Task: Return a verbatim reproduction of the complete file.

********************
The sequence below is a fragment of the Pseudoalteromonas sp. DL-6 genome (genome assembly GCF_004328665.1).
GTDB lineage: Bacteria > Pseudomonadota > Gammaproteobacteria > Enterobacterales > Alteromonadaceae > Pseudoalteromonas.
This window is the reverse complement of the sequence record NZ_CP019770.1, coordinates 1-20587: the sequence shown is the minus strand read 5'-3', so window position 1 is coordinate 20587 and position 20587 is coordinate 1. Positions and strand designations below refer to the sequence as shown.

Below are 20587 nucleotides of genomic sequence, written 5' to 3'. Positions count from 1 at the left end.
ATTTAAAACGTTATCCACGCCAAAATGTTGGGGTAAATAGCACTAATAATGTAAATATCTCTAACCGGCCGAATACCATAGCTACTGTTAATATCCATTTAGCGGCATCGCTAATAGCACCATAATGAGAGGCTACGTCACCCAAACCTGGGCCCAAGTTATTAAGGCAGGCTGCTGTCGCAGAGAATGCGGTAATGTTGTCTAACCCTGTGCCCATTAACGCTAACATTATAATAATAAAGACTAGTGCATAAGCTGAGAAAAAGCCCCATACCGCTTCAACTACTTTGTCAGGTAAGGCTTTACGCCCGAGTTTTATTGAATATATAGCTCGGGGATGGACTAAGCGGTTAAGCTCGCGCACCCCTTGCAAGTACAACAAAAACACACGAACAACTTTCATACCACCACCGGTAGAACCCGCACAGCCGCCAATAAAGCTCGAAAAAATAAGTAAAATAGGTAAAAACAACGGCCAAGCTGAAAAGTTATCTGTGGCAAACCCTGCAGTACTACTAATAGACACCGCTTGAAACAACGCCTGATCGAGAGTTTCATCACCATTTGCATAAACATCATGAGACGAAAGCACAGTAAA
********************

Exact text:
The sequence below is a fragment of the Pseudoalteromonas sp. DL-6 genome (genome assembly GCF_004328665.1).
GTDB lineage: Bacteria > Pseudomonadota > Gammaproteobacteria > Enterobacterales > Alteromonadaceae > Pseudoalteromonas.
This window is the reverse complement of the sequence record NZ_CP019770.1, coordinates 1-20587: the sequence shown is the minus strand read 5'-3', so window position 1 is coordinate 20587 and position 20587 is coordinate 1. Positions and strand designations below refer to the sequence as shown.

Below are 20587 nucleotides of genomic sequence, written 5' to 3'. Positions count from 1 at the left end.
ATTTAAAACGTTATCCACGCCAAAATGTTGGGGTAAATAGCACTAATAATGTAAATATCTCTAACCGGCCGAATACCATAGCTACTGTTAATATCCATTTAGCGGCATCGCTAATAGCACCATAATGAGAGGCTACGTCACCCAAACCTGGGCCCAAGTTATTAAGGCAGGCTGCTGTCGCAGAGAATGCGGTAATGTTGTCTAACCCTGTGCCCATTAACGCTAACATTATAATAATAAAGACTAGTGCATAAGCTGAGAAAAAGCCCCATACCGCTTCAACTACTTTGTCAGGTAAGGCTTTACGCCCGAGTTTTATTGAATATATAGCTCGGGGATGGACTAAGCGGTTAAGCTCGCGCACCCCTTGCAAGTACAACAAAAACACACGAACAACTTTCATACCACCACCGGTAGAACCCGCACAGCCGCCAATAAAGCTCGAAAAAATAAGTAAAATAGGTAAAAACAACGGCCAAGCTGAAAAGTTATCTGTGGCAAACCCTGCAGTACTACTAATAGACACCGCTTGAAACAACGCCTGATCGAGAGTTTCATCACCATTTGCATAAACATCATGAGACGAAAGCACAGTAAA